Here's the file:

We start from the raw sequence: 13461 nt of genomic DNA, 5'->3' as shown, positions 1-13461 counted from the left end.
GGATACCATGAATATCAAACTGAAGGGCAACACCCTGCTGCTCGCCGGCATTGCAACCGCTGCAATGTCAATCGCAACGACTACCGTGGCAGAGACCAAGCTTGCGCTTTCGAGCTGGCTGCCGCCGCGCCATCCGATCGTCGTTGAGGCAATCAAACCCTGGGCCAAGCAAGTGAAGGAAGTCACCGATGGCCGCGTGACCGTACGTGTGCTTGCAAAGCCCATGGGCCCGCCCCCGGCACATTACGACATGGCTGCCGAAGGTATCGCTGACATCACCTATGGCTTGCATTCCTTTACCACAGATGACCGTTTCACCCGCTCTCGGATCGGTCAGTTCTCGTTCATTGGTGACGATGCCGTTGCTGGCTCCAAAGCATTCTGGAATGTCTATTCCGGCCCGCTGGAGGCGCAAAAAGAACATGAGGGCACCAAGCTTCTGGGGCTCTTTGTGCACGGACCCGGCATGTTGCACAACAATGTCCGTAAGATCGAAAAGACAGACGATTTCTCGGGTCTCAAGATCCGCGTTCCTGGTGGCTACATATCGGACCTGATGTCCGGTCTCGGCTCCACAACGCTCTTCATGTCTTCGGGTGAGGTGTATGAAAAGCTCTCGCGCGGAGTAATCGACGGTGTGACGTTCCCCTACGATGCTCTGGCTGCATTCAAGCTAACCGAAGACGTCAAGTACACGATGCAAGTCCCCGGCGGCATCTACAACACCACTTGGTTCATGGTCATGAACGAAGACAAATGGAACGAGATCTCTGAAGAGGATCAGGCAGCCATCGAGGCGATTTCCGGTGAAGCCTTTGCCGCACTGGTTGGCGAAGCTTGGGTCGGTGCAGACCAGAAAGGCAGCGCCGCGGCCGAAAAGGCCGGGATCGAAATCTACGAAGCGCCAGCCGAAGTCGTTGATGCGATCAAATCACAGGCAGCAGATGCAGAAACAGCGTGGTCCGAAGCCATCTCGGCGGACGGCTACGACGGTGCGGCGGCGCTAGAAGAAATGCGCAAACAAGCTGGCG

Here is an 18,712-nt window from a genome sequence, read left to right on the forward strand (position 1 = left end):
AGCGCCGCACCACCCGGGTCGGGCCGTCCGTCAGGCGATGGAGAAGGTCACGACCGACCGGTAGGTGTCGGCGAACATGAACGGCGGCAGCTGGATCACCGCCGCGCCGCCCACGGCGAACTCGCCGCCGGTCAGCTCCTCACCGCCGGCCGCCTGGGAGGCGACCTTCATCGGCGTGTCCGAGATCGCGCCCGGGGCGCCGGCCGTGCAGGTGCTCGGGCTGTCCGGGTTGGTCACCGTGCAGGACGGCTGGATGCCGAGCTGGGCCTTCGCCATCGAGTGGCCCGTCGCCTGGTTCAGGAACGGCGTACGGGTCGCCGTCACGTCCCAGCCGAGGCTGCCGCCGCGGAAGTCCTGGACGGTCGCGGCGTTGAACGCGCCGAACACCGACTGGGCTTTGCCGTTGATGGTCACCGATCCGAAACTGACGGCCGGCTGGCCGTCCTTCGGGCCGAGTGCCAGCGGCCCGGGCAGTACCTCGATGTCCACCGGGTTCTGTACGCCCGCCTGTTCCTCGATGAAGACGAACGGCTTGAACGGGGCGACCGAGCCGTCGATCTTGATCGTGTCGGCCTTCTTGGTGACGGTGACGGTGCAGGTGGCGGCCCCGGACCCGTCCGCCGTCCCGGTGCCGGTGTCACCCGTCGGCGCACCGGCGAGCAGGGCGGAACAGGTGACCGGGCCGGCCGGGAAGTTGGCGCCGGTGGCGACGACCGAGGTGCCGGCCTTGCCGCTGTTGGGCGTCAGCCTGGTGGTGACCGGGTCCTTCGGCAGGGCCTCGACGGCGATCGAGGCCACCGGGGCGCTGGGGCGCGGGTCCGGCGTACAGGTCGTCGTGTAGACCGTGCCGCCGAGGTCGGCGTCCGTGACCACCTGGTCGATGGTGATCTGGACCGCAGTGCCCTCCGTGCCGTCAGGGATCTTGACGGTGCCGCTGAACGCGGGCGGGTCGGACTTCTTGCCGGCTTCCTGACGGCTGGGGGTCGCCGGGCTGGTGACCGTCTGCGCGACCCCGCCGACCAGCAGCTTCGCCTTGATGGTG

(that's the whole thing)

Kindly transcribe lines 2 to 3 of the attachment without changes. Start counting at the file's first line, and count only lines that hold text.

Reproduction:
GGATACCATGAATATCAAACTGAAGGGCAACACCCTGCTGCTCGCCGGCATTGCAACCGCTGCAATGTCAATCGCAACGACTACCGTGGCAGAGACCAAGCTTGCGCTTTCGAGCTGGCTGCCGCCGCGCCATCCGATCGTCGTTGAGGCAATCAAACCCTGGGCCAAGCAAGTGAAGGAAGTCACCGATGGCCGCGTGACCGTACGTGTGCTTGCAAAGCCCATGGGCCCGCCCCCGGCACATTACGACATGGCTGCCGAAGGTATCGCTGACATCACCTATGGCTTGCATTCCTTTACCACAGATGACCGTTTCACCCGCTCTCGGATCGGTCAGTTCTCGTTCATTGGTGACGATGCCGTTGCTGGCTCCAAAGCATTCTGGAATGTCTATTCCGGCCCGCTGGAGGCGCAAAAAGAACATGAGGGCACCAAGCTTCTGGGGCTCTTTGTGCACGGACCCGGCATGTTGCACAACAATGTCCGTAAGATCGAAAAGACAGACGATTTCTCGGGTCTCAAGATCCGCGTTCCTGGTGGCTACATATCGGACCTGATGTCCGGTCTCGGCTCCACAACGCTCTTCATGTCTTCGGGTGAGGTGTATGAAAAGCTCTCGCGCGGAGTAATCGACGGTGTGACGTTCCCCTACGATGCTCTGGCTGCATTCAAGCTAACCGAAGACGTCAAGTACACGATGCAAGTCCCCGGCGGCATCTACAACACCACTTGGTTCATGGTCATGAACGAAGACAAATGGAACGAGATCTCTGAAGAGGATCAGGCAGCCATCGAGGCGATTTCCGGTGAAGCCTTTGCCGCACTGGTTGGCGAAGCTTGGGTCGGTGCAGACCAGAAAGGCAGCGCCGCGGCCGAAAAGGCCGGGATCGAAATCTACGAAGCGCCAGCCGAAGTCGTTGATGCGATCAAATCACAGGCAGCAGATGCAGAAACAGCGTGGTCCGAAGCCATCTCGGCGGACGGCTACGACGGTGCGGCGGCGCTAGAAGAAATGCGCAAACAAGCTGGCG

Here is an 18,712-nt window from a genome sequence, read left to right on the forward strand (position 1 = left end):